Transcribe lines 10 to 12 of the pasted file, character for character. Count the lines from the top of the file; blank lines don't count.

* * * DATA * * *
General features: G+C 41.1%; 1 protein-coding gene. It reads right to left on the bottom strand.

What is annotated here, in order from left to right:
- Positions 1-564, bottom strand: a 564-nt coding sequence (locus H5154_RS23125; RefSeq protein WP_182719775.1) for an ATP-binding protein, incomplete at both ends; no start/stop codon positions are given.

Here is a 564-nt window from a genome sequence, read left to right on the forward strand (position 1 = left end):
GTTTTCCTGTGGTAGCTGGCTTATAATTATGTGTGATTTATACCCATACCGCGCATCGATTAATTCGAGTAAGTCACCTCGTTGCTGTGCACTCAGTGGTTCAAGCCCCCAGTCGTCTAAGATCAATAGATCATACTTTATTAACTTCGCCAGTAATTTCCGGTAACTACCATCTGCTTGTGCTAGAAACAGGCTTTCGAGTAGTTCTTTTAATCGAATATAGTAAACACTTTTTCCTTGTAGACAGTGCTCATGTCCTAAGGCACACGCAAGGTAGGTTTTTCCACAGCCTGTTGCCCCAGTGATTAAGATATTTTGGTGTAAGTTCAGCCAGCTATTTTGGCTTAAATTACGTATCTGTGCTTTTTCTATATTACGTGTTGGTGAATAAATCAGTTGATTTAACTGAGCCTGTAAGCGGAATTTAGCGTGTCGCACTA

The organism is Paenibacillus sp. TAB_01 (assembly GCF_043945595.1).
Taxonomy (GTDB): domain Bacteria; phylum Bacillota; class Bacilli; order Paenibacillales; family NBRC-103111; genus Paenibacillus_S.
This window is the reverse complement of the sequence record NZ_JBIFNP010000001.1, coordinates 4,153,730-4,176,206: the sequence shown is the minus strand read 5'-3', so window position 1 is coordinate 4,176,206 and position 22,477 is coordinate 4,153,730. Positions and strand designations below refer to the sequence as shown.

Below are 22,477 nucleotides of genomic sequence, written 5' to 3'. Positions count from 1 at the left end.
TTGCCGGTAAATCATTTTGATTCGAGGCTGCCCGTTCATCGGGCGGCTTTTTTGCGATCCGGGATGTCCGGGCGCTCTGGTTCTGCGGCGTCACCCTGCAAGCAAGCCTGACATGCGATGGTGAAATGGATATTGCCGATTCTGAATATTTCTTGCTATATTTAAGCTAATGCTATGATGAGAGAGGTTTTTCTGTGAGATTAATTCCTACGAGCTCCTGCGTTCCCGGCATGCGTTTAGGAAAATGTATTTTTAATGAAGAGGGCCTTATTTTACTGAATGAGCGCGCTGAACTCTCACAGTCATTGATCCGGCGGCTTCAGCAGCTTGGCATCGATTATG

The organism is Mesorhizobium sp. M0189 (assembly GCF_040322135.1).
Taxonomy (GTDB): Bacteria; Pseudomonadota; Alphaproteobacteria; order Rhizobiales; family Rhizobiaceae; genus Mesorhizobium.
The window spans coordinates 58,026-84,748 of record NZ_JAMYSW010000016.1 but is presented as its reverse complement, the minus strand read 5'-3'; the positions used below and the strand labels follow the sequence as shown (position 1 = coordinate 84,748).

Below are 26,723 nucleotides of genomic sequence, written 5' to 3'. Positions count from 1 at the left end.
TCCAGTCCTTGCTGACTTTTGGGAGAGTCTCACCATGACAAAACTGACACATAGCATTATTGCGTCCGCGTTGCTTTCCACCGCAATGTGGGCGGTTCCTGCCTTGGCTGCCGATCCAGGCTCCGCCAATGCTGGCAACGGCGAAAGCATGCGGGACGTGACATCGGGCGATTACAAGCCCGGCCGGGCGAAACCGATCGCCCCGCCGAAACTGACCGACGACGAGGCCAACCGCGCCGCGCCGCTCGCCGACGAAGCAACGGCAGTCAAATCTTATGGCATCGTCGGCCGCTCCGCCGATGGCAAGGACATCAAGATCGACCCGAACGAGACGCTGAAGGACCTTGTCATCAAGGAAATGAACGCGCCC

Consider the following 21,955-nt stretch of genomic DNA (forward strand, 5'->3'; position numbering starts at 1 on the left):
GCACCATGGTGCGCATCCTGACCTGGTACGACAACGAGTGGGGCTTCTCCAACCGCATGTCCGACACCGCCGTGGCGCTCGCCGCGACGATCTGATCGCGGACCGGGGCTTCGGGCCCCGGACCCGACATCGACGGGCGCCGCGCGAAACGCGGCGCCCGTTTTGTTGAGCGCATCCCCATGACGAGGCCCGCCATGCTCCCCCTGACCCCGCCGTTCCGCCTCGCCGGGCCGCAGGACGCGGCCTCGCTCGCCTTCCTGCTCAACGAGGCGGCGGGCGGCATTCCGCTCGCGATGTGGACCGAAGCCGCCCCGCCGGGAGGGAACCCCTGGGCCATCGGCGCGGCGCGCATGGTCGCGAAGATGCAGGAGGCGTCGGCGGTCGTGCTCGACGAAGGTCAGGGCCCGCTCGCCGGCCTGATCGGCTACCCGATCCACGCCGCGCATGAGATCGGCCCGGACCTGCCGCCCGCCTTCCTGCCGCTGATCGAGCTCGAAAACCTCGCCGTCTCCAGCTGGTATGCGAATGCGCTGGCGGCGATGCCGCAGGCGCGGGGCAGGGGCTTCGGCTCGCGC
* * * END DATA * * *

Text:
TTGCCGGTAAATCATTTTGATTCGAGGCTGCCCGTTCATCGGGCGGCTTTTTTGCGATCCGGGATGTCCGGGCGCTCTGGTTCTGCGGCGTCACCCTGCAAGCAAGCCTGACATGCGATGGTGAAATGGATATTGCCGATTCTGAATATTTCTTGCTATATTTAAGCTAATGCTATGATGAGAGAGGTTTTTCTGTGAGATTAATTCCTACGAGCTCCTGCGTTCCCGGCATGCGTTTAGGAAAATGTATTTTTAATGAAGAGGGCCTTATTTTACTGAATGAGCGCGCTGAACTCTCACAGTCATTGATCCGGCGGCTTCAGCAGCTTGGCATCGATTATG

The organism is Mesorhizobium sp. M0189 (assembly GCF_040322135.1).
Taxonomy (GTDB): Bacteria; Pseudomonadota; Alphaproteobacteria; order Rhizobiales; family Rhizobiaceae; genus Mesorhizobium.